U.S. healthcare prices in 2010 rose faster than inflation, even though patients actually used less medical care in many categories, a study from the Health Care Cost Institute has discovered.
According to the new findings, health costs in the United States rose 3.3 per cent, a rate more than double that of inflation, and the experts say that the increase happened not because people used lot of unnecessary procedures and treatments but rather because the services themselves became more pricey. The results are based on about 3 billion claims for people with four of the nation's largest employer-sponsored insurers such as Aetna, Humana, UnitedHealthcare and Kaiser Permanente. The data represent about 20 per cent of the individuals with insurance nationally, but do not include spending for those who are on Medicare, Medicaid or who have private insurance.
The HCCI report found that spending on healthcare services in 2010 was about $4,200 on average, but varied widely by age. Patients with the ages between 55 and 64 years old paid an average of $8,300 for their health care, while people under the age of 18 years spent an average of $2,123. Even with the relatively low annual spending among young people under 18 years of age, it was still the fastest growing age group in the study.
The report also found that out-of-pocket costs for inpatient surgical procedures were on average $700 in 2010 - a rise of nearly 11 per cent from 2009. Likewise, patients encountered the same 10.7 per cent increase for outpatient surgical procedures with an average out-of-pocket expense of $162. Prices for prescription drugs went up 3 per cent to $82 per prescription, from $80 in 2009. But the price increase was triggered by brand name drugs whose prices grew 13 per cent in 2010. Prices for generic drugs dropped by 6.3 per cent in the same period of time. There was only one category which saw the decline in prices: nursing home care, which saw a 3.2 per cent decrease in the cost per admission. Meanwhile, one of the areas with the fastest growing spending was medical care for kids.
Among some other findings of the study:
The average cost for an emergency room trip was $1,327 in 2010, an 11 per cent increase from 2009.
The overall cost of professional procedures, including visits to a doctor, laboratory tests, and diagnostic imaging, grew by 2.6 per cent;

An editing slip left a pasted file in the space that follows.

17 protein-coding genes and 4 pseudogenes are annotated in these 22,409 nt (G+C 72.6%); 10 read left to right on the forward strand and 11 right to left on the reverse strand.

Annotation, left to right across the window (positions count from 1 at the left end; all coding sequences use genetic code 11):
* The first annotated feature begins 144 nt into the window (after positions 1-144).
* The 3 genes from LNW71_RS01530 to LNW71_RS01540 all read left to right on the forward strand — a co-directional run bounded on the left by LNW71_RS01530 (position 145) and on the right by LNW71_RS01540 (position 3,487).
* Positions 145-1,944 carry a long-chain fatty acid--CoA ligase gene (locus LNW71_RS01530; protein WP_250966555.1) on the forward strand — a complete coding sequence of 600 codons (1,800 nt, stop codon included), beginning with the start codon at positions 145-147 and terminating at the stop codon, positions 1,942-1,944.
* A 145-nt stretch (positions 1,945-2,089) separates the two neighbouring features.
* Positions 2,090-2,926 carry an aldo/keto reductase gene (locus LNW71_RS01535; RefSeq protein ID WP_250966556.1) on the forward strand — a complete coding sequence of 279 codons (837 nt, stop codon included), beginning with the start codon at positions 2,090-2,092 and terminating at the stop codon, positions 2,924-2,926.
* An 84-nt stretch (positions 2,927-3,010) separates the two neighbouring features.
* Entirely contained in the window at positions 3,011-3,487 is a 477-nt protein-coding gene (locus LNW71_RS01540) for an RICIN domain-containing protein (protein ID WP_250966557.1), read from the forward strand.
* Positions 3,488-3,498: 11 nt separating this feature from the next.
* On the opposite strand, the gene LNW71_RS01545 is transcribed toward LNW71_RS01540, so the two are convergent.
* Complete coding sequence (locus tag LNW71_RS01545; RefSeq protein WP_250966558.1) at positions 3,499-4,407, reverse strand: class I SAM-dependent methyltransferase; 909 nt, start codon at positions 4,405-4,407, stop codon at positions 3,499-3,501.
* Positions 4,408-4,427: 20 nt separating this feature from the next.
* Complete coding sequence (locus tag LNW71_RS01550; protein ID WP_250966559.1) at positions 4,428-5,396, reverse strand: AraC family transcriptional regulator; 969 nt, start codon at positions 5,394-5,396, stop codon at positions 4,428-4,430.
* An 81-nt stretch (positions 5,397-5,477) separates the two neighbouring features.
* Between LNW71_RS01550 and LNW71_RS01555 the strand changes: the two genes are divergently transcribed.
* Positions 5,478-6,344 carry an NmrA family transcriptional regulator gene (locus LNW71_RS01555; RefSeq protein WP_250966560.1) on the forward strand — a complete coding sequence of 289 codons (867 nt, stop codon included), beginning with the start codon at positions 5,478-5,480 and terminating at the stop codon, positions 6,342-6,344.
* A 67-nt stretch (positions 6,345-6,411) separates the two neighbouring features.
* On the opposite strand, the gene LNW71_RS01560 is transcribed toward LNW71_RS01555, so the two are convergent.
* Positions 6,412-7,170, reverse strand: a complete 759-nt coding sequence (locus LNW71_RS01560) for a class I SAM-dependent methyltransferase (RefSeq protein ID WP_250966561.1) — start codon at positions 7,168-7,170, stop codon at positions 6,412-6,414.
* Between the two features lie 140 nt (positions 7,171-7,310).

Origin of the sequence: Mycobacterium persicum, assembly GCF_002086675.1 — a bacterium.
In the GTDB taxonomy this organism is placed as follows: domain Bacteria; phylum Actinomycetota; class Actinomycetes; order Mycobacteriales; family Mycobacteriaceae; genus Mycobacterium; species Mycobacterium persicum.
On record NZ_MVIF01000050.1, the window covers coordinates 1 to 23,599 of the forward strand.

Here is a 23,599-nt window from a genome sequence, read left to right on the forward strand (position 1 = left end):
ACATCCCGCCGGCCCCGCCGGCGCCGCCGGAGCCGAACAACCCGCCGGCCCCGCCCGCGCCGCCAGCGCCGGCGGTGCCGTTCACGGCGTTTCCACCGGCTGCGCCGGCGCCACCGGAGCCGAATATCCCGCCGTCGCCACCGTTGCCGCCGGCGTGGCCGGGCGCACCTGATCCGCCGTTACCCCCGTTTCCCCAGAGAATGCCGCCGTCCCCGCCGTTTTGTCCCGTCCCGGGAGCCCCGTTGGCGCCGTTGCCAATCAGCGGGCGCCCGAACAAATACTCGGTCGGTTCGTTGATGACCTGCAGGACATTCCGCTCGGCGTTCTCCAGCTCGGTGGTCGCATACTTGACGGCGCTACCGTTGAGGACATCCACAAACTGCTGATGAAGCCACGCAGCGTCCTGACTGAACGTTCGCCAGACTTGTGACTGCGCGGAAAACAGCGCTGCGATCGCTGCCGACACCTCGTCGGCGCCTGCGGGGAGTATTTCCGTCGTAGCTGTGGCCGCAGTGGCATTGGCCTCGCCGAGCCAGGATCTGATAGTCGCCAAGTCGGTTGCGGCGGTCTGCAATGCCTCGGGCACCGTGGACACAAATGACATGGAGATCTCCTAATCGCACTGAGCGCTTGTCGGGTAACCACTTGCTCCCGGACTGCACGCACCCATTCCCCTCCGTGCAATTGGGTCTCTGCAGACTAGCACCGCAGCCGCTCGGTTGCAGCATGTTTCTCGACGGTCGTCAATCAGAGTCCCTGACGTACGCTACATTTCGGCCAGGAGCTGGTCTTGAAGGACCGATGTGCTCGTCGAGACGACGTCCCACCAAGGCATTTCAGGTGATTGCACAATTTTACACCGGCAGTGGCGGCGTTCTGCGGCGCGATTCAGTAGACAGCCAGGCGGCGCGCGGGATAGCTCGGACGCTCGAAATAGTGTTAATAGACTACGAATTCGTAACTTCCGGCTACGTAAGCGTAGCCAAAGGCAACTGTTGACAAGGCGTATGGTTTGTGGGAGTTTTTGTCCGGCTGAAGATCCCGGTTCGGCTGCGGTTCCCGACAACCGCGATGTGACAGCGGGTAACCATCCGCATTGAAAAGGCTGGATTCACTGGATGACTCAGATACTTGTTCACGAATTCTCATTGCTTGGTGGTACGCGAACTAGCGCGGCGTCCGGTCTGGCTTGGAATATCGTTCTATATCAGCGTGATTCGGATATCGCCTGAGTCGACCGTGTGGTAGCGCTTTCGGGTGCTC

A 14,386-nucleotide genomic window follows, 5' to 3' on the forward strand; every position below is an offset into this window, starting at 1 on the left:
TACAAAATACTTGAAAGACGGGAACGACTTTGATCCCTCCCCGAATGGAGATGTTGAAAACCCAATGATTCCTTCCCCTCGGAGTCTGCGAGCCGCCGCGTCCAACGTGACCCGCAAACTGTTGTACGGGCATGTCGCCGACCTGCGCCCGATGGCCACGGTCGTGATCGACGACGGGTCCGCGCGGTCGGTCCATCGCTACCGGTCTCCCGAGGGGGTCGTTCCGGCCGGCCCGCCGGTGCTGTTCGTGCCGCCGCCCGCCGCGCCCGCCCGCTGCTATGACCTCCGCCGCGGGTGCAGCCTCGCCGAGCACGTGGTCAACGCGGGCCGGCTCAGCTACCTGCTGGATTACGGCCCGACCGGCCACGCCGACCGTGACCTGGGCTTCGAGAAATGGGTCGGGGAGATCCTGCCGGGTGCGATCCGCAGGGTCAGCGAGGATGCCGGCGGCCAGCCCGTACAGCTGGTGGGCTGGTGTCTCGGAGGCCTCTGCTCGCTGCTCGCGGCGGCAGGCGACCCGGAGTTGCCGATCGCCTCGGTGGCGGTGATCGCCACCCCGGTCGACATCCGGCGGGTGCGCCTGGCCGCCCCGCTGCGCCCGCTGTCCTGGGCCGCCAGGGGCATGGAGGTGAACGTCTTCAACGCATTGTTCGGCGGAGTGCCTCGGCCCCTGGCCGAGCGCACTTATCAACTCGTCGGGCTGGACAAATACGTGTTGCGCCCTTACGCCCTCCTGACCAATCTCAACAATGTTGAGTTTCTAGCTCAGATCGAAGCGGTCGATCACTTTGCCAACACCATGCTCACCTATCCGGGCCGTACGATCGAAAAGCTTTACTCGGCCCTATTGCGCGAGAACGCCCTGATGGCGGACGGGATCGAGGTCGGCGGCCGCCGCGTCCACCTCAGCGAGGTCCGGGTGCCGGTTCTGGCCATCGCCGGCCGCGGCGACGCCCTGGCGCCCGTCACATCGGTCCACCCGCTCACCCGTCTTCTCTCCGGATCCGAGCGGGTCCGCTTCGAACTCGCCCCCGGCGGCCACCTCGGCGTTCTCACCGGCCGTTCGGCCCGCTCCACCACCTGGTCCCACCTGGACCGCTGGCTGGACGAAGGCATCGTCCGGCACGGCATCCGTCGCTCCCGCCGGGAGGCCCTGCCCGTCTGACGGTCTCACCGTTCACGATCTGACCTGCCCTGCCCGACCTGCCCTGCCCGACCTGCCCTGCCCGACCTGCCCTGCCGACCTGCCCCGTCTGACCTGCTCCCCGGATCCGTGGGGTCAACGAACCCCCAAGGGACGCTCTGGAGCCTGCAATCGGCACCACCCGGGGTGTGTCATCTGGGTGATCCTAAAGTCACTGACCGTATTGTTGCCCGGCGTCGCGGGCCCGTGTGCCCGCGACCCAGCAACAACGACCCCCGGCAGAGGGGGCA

Payments for office visits, including primary care and specialist providers, increased by over 5 per cent;
Overall use of healthcare services dropped in 2010, decreasing by more than 5 per cent for medical inpatient admissions, visits to primary care provider office, and radiology procedures.
Experiencing a hard time with rising costs, some states and insurers started to look for new ways to handle the problem. For example, in the state of Massachusetts, both supporters and opponents are arguing over a proposal that would put financial penalties on hospitals or other healthcare providers who will charge more than a specified state median of 20 per cent for a medical service provided. In North Carolina, one of the biggest insurers plans to negotiate contracts with hospitals and other healthcare providers that limit increases to no more than the medical inflation rate.
The experts want to carry out another research on the matter in order to find out what are the reasons behind the growth in pediatric spending. It is assumed that possibilities could include big expenses for babies who are born prematurely, the rising numbers of obese kids or a growing need for mental health and behavioral services. The future report could also reflect how many families increasingly struggle to pay their share of medical costs by skipping or delaying doctor visits for their kids. According to Irwin Redlener, a professor at Columbia University's Mailman School of Public Health and president of the Children's Health Fund, even families who have employer-based insurance are seeing their prices growing; however, their salaries stay the same.
This study is very important as it clearly shows that increased costs for medical services are driving health care cost growth, said Karen Ignagni, president and CEO of America's Health Insurance Plans. Bringing down costs for medical services is critical in order to make health care coverage more affordable for people, Ignagni said.
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